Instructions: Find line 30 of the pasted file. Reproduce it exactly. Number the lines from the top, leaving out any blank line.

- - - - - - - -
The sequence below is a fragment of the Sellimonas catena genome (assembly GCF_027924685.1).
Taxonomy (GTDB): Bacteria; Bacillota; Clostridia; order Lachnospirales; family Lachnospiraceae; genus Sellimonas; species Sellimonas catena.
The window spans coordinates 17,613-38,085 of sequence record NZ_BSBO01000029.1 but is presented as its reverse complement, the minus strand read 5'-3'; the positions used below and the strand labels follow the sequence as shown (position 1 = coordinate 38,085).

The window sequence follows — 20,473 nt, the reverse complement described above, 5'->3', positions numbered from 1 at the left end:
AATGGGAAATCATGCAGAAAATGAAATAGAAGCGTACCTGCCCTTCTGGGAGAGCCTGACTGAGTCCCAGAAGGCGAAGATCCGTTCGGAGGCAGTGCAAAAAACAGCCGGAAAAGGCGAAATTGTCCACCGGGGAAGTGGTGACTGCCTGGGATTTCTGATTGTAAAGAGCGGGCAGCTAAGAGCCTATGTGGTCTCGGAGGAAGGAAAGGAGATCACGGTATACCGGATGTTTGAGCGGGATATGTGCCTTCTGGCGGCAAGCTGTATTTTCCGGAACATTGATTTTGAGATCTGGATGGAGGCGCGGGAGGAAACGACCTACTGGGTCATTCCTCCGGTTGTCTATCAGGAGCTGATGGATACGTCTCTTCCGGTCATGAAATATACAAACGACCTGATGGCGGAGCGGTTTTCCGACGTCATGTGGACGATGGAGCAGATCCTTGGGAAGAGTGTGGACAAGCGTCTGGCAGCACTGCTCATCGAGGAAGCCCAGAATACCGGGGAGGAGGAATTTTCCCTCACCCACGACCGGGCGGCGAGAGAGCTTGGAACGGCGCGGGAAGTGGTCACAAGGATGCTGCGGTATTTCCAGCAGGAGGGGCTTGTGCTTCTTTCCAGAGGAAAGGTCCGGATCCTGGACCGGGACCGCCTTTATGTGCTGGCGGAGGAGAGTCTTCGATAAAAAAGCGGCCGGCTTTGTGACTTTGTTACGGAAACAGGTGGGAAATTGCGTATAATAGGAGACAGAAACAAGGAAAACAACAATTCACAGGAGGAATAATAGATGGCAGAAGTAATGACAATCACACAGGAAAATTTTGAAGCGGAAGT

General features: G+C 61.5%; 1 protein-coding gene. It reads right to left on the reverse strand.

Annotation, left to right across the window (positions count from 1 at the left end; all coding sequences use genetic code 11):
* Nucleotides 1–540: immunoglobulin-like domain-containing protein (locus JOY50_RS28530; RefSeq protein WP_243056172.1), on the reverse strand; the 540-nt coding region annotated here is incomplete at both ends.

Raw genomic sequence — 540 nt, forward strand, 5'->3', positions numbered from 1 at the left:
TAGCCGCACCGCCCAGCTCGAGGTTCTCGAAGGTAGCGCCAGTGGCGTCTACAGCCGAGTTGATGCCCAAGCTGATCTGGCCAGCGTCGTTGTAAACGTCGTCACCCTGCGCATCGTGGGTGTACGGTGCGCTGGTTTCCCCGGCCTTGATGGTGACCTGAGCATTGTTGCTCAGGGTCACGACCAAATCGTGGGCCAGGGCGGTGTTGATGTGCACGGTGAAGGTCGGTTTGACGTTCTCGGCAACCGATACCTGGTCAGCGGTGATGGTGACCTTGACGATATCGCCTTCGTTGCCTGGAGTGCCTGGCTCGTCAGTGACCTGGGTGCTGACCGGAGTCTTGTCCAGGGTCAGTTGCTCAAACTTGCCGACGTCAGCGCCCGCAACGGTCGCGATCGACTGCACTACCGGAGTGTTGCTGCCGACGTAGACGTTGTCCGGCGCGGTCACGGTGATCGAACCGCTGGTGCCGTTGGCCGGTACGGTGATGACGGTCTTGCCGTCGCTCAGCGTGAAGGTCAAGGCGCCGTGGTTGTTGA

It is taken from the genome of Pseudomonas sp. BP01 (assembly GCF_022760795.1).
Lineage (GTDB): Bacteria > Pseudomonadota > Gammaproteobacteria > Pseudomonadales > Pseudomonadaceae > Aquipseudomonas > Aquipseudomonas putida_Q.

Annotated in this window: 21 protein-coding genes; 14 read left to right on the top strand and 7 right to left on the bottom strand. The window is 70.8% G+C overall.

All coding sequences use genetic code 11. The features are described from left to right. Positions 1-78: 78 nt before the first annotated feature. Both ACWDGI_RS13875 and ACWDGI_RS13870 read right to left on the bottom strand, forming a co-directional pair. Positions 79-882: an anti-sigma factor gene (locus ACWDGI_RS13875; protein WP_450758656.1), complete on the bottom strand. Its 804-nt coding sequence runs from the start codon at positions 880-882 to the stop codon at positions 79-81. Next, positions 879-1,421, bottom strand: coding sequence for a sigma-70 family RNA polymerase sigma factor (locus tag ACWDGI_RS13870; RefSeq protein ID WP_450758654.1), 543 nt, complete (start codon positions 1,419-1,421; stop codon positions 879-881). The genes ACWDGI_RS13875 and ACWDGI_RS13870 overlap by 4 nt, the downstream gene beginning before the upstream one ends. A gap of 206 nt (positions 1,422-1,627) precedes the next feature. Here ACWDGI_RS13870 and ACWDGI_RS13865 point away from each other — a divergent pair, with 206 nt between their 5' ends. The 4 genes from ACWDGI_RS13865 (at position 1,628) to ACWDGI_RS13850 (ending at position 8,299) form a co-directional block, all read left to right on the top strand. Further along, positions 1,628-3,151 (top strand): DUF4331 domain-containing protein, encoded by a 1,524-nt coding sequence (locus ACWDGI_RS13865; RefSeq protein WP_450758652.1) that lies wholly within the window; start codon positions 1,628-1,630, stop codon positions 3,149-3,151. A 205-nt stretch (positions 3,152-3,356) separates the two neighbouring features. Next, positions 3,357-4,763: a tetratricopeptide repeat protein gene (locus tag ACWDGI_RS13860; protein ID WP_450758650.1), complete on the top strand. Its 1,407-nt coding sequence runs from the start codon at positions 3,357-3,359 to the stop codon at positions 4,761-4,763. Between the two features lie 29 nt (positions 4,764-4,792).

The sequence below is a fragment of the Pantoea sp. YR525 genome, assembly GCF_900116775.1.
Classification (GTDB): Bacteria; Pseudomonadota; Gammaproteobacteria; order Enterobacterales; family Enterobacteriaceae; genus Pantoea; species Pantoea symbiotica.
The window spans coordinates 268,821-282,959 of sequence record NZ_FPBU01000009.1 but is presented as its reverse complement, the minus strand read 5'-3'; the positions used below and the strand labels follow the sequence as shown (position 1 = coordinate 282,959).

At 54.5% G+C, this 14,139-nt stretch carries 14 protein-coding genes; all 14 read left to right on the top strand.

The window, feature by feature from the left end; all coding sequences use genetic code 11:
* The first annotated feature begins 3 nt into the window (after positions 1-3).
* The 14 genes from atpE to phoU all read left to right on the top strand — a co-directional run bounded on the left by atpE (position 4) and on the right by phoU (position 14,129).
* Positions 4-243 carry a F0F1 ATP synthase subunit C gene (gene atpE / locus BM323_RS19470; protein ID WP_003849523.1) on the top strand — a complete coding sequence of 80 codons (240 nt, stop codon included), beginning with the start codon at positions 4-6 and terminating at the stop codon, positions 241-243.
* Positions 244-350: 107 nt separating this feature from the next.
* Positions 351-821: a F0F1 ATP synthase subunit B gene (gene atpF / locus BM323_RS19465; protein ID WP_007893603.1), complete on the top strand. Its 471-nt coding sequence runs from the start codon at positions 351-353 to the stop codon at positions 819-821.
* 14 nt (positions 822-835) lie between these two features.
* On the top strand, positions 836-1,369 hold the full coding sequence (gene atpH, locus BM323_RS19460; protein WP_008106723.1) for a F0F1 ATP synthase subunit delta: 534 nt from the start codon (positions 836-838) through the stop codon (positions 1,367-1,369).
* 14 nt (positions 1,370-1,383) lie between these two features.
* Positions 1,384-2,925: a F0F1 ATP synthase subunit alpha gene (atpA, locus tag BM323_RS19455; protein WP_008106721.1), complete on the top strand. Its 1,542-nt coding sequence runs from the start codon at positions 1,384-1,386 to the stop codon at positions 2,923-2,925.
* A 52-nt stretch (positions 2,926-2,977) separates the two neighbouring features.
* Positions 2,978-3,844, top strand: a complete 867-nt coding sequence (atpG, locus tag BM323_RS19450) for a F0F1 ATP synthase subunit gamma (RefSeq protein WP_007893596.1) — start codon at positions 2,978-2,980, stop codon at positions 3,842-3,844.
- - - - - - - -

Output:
* Positions 2,978-3,844, top strand: a complete 867-nt coding sequence (atpG, locus tag BM323_RS19450) for a F0F1 ATP synthase subunit gamma (RefSeq protein WP_007893596.1) — start codon at positions 2,978-2,980, stop codon at positions 3,842-3,844.